Phoenix's independent source of
local news and culture
Cholla is a sure bet, though, for exemplary dinners showcasing regional and Native American cuisine. This is one game we're guaranteed to win, feasting on roasted pheasant with Cabernet cassis, peppery elk tenderloin, pan-roasted Muscovy duck and "campfire" salmon with tomatillo-lime coulis.
Figuring that there's no tax charged on this Indian reservation, Cholla is in the only casino where we've ever come out ahead of the game.
Want to fly the friendly skies without the deafening engine noise? Take a spin in a sailplane. After you climb to the clouds behind a powered towplane, your instructor explains a few bells and whistles, then lets you take the reins. You'll even get an official pilot's logbook to commemorate your adventure.
On October 19, Turf celebrates its 35th anniversary by combining the usual rides and lessons with aerobatic demonstrations, fly-bys, a barbecue, live music and dancing. (Remember to show your Mile-High Club membership card to enjoy special promotions and discounts.)
Since Arizona has a large Mexican community, an abundance of Mexican restaurants and many occasions where you might be around a mariachi, we thought it would be only right for us to provide our readers with the following list -- to fit every mood:
If You Want to Break Up With Your Ex -- "Volver, Volver"
Sample lyric: "Return, return, return to arms again. I will arrive where you are; I know how to return. Return, return, return."
If You're Looking for a Mexican Version of "My Way" -- "El Rey"
Sample lyric: "With money or without money -- I always do what I want. My word is the law."
If Your Lover Is Out Loving Someone Else -- "Paloma Negra"
Sample lyric: "I am tired of waiting for you, and the morning is not here. I don't know whether to call down evil or cry for you -- black dove, where are you?"
If You're Broke but in Love -- "No Tengo Dinero"
Sample lyric: "I don't have money, and nothing to give. All I have is love."
Or If You Just Want to Hear the Best Feel-Good Mexican Song -- "La Negra"
Sample lyric: The words make no sense. But every mariachi plays it, and the crowds love it!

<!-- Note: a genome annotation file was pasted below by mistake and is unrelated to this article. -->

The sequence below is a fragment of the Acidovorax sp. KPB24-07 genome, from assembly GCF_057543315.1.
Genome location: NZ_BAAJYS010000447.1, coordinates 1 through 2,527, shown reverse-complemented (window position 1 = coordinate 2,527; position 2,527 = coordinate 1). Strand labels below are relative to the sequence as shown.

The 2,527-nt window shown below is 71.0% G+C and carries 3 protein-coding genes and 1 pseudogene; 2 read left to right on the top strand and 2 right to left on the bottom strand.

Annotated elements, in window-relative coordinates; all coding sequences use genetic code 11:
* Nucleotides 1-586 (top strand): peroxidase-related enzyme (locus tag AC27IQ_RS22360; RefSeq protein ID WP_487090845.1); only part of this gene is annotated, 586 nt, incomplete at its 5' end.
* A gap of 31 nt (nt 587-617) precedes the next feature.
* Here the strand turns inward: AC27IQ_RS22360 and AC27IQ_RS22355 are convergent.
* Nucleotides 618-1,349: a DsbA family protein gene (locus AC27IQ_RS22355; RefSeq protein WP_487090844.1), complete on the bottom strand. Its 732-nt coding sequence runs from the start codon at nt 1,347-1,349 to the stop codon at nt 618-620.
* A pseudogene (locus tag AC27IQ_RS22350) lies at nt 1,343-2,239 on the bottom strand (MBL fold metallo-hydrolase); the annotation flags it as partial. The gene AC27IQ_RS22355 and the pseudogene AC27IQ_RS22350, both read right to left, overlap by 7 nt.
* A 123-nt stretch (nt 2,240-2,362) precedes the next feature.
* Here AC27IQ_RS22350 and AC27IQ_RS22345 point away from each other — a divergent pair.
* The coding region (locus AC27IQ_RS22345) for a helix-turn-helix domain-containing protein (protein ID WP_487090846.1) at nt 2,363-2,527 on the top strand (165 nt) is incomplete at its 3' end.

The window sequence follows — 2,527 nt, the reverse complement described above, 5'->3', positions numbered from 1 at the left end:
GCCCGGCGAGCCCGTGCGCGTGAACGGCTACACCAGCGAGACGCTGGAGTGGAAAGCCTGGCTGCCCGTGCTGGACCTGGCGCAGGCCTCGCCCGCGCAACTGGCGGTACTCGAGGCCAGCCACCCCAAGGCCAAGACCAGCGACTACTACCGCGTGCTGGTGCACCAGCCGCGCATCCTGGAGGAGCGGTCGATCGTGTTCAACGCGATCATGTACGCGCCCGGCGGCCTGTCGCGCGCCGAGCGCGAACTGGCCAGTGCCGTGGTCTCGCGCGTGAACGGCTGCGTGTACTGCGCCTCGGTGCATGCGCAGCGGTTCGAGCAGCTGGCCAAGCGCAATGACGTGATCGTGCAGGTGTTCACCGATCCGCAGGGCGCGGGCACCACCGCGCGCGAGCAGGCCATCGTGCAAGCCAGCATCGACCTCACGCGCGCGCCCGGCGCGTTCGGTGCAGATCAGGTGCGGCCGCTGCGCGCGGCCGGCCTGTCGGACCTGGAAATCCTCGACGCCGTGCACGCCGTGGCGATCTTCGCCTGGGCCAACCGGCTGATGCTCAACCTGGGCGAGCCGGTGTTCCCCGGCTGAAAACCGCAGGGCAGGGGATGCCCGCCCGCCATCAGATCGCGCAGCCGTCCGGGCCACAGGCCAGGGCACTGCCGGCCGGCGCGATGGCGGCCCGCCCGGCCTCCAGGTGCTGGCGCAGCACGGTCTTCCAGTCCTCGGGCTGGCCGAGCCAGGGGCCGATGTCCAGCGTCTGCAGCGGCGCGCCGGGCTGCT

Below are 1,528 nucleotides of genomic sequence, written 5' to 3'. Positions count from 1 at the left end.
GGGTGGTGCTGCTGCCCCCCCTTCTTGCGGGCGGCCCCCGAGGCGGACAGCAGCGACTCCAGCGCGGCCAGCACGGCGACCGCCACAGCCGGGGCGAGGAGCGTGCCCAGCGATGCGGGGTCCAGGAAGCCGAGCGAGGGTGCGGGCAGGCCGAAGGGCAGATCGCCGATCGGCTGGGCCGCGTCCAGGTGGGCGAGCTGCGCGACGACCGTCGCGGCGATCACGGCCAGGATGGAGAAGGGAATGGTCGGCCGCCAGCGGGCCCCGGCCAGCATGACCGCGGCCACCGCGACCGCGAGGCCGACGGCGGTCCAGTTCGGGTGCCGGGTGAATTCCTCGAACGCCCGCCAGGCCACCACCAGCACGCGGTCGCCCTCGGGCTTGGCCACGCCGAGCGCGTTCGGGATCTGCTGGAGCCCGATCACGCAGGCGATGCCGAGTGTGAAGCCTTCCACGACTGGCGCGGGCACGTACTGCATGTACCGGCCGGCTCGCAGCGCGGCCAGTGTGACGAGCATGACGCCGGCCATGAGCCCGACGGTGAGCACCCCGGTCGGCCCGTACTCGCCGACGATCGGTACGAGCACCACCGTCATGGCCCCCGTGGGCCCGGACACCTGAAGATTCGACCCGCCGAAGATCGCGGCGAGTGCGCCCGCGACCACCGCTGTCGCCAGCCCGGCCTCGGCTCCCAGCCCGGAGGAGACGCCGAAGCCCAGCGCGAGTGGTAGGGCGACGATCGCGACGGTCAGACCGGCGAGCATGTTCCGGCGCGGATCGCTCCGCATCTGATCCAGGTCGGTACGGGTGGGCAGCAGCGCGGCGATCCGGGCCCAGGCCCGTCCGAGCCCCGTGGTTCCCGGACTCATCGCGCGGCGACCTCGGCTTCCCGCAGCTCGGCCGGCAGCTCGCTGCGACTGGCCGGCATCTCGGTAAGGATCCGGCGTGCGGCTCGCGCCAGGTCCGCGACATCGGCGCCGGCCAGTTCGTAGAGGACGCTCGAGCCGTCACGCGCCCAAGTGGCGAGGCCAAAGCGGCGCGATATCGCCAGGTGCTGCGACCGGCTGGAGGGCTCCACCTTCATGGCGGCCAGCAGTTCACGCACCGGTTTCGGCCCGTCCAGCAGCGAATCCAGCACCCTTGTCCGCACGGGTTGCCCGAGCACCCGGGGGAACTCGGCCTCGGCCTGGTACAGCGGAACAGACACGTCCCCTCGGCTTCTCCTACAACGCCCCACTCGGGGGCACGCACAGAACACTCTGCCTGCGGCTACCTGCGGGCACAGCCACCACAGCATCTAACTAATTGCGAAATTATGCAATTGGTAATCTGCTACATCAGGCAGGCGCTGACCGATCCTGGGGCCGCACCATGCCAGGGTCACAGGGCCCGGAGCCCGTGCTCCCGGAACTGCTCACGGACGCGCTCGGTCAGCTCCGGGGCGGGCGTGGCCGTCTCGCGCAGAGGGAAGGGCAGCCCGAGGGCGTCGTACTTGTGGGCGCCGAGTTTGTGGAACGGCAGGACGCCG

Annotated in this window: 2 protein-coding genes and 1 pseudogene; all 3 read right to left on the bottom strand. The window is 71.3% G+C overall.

In the pest-control biz since the 1960s, Nedra and husband Al decided two years ago to share their global assortment of insects, arachnids and reptiles -- all pinned, caged and encased in exhibits named for Nedra's granddaughters.
Not drawn to a building full of black widows, snakes, termites, tarantulas and Happy the downhearted iguana? Say a quick prayer to Gratus of Aosta (patron saint for the fear of insects, duh) and face your phobias. Thanks to Nedra's knowledge and charm, the whole ordeal somehow avoids The Silence of the Lambs creepiness and becomes a pleasant educational experience. After all, this is the home of a turtle that nods hello and a scorpion about to birth 25 babies. How could it not be a place of joy?
One caveat this fall, though. As with much of Arizona, the drought has taken its toll on the plant life, so this autumn likely will be a replay of last year, when severe heat and dry conditions muted the colors.
As for the details: Admission is $6 for adults and $3 for children 5 to 12. Children under 5 are free. The Arboretum is open every day of the year except Christmas from 8 a.m. to 5 p.m., and is just about a half-hour east of Apache Junction on Highway 60.
Part of the Apache Gold Casino/Resort complex east of Globe on the San Carlos Apache Reservation, Apache Stronghold is probably best enjoyed by the under-10-handicap crowd. Not only is it long -- more than 7,500 yards from the back tees -- but just about every shot awaits a disaster of some sort. Lightning-fast greens drop away into trouble, and undulating fairways and hidden doglegs pull even the straightest ill-conceived shots into the high Sonoran Desert.
Expect at least five shots added to your score. But also expect the hurt-so-good pleasure of being beaten by a great Tom Doak-designed course. And if that's unacceptable, just enjoy panoramic desert views unhindered by Valley development, or the 5- to 15-degree temperature reprieve you get coming up above 3,200 feet.
The San Carlos Tribe offers stay-and-play deals throughout the year. Your best bet: Load up the car with three buddies, drive up, play 18, hit the casino and spend the night -- all for $79 per person.
In south Chandler, they'll allow you to play a Nicklaus Design golf course on a weekend for $9.
That's if you're willing to walk the short 18 at Bear Creek, which can be a bear in the heat. But just get there early and it's a piece of cake.
The Bear Creek short course is a maddening challenge for your short game. Nowhere in the Valley can so many sub-100-yard holes cause you so much trouble.
And because of the price, the Bear Creek short 18 is one of the best places in the Valley for a good golfer to bring his or her son or daughter. While you struggle keeping a short wedge shot on the tricky greens, kids can blast away and probably end up in equally good shape. This little course levels the playing field between parent and child, making the experience more enjoyable for the kid. And remember: If they have fun, that means you can continue to call a round of golf "quality time with the kids."